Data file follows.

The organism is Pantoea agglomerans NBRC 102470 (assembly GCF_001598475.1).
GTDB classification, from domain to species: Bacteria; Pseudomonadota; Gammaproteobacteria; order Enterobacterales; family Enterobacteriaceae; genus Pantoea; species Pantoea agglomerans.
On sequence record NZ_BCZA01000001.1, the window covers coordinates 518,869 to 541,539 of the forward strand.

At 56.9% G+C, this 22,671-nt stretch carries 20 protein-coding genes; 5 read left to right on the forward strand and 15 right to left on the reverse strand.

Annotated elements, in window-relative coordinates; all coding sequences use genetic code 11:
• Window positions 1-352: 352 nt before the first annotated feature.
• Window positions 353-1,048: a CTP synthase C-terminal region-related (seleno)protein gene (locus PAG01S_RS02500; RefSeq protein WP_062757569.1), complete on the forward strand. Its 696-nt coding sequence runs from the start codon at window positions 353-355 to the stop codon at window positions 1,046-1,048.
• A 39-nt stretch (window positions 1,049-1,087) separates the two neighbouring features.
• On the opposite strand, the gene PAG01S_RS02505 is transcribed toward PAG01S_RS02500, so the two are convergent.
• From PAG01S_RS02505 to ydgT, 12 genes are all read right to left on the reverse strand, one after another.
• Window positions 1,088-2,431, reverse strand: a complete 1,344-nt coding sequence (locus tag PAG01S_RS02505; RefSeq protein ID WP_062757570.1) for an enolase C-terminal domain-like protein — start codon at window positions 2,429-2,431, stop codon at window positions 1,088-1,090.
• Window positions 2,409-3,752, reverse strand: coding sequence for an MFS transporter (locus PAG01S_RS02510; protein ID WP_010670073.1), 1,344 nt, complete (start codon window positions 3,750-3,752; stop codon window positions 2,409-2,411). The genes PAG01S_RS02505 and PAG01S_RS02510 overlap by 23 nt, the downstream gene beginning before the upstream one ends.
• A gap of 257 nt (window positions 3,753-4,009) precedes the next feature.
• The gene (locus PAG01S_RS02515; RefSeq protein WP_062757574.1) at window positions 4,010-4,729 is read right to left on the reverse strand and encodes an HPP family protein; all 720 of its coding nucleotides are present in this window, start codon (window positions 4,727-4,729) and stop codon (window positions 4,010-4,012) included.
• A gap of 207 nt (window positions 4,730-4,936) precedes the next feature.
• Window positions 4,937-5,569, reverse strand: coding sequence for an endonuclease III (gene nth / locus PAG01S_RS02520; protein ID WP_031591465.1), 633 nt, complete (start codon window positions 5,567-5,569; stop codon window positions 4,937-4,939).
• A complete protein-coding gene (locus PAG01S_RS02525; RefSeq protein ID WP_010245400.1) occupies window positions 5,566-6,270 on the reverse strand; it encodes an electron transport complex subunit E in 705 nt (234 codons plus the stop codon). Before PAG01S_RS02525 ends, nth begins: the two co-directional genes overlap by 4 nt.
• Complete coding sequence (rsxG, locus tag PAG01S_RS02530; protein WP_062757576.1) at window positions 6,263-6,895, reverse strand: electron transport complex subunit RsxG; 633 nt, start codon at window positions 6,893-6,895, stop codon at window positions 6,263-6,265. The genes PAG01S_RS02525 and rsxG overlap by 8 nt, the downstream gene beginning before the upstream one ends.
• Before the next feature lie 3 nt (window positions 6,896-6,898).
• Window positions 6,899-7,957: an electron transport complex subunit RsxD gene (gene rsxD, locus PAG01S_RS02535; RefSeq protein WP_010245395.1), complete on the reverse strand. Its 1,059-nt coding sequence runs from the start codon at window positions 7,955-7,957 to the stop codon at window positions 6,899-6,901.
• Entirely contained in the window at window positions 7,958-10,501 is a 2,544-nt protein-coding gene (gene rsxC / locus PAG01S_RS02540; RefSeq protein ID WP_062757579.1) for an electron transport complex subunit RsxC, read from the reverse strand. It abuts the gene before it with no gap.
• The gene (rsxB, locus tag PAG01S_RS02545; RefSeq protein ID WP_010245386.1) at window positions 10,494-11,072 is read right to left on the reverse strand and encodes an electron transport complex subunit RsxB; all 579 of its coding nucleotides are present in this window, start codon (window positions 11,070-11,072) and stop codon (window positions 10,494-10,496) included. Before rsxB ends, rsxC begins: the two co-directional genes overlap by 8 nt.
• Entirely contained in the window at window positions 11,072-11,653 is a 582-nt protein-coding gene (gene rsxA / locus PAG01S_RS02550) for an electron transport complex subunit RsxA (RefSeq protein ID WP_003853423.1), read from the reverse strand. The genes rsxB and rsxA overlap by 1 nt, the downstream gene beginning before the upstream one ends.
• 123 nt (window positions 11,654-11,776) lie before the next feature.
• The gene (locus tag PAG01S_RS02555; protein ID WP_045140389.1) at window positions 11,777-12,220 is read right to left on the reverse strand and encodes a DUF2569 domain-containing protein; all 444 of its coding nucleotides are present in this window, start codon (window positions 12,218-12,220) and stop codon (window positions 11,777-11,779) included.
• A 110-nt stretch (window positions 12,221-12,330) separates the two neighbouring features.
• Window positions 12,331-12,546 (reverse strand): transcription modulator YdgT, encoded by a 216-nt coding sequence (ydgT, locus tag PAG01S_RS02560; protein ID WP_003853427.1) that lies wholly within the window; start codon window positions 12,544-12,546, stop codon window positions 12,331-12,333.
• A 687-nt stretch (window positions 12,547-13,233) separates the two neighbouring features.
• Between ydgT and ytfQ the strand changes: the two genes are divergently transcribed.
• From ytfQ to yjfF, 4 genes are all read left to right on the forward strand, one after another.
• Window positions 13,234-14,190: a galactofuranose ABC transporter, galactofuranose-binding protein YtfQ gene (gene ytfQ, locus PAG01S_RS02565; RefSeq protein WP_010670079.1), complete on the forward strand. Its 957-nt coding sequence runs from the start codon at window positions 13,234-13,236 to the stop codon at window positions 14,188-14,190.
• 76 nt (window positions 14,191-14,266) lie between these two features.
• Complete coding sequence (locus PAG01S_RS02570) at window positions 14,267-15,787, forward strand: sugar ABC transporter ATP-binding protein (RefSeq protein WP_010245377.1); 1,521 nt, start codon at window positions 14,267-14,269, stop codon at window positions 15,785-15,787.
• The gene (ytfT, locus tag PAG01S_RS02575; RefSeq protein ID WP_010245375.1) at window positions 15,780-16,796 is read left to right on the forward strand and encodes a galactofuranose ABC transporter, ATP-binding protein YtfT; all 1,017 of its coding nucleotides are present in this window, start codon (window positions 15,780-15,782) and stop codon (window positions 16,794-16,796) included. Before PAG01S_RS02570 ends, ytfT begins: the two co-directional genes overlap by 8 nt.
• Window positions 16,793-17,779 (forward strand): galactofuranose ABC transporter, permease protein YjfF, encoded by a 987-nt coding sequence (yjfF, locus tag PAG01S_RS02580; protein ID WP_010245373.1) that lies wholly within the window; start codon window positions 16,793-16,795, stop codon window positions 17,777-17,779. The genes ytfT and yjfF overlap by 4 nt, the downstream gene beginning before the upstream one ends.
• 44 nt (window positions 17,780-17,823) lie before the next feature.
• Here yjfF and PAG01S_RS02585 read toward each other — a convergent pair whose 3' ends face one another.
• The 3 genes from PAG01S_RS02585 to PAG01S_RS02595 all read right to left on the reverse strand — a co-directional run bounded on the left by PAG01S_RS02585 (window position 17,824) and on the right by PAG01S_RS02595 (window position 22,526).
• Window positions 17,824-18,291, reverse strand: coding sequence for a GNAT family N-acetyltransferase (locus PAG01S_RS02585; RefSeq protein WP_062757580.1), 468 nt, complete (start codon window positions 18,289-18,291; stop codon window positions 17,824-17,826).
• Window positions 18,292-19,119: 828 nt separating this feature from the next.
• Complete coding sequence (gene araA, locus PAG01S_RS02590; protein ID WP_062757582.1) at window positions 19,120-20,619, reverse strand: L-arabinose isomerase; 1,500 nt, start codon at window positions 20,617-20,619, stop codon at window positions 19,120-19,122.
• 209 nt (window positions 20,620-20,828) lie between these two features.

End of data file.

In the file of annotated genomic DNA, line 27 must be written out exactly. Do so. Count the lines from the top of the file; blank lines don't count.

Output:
• Window positions 12,331-12,546 (reverse strand): transcription modulator YdgT, encoded by a 216-nt coding sequence (ydgT, locus tag PAG01S_RS02560; protein ID WP_003853427.1) that lies wholly within the window; start codon window positions 12,544-12,546, stop codon window positions 12,331-12,333.